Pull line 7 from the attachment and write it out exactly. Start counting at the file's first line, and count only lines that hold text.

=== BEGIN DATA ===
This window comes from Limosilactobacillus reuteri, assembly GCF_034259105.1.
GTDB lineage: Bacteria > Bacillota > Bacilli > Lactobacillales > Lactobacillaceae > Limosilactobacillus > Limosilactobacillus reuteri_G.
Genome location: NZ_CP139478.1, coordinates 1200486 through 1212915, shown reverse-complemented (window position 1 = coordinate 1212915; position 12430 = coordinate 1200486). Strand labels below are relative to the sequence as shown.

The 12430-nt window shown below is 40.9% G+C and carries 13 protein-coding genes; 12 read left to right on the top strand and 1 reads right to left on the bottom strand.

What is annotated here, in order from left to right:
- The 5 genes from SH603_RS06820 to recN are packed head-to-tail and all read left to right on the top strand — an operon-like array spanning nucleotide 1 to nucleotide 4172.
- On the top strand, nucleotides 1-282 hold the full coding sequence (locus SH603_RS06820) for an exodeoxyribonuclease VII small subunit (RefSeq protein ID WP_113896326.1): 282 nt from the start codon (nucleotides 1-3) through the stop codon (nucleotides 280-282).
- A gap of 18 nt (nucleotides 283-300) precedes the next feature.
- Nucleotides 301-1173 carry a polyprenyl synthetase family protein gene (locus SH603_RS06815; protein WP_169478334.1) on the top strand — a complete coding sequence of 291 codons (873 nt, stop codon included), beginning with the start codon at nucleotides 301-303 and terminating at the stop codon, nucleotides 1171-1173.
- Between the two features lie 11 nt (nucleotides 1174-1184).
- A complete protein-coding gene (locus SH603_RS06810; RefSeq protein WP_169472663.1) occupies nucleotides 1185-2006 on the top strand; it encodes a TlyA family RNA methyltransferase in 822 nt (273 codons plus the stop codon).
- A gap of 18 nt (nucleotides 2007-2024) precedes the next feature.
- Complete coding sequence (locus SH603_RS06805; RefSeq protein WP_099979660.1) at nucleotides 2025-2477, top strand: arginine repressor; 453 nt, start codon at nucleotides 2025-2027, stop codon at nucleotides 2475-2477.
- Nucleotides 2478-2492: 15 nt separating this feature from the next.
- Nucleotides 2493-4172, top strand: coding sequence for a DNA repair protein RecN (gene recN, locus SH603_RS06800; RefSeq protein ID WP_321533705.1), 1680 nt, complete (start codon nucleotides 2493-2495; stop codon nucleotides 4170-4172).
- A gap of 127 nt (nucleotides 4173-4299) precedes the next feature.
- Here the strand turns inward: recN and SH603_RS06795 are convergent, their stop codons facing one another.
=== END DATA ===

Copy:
- On the top strand, nucleotides 1-282 hold the full coding sequence (locus SH603_RS06820) for an exodeoxyribonuclease VII small subunit (RefSeq protein ID WP_113896326.1): 282 nt from the start codon (nucleotides 1-3) through the stop codon (nucleotides 280-282).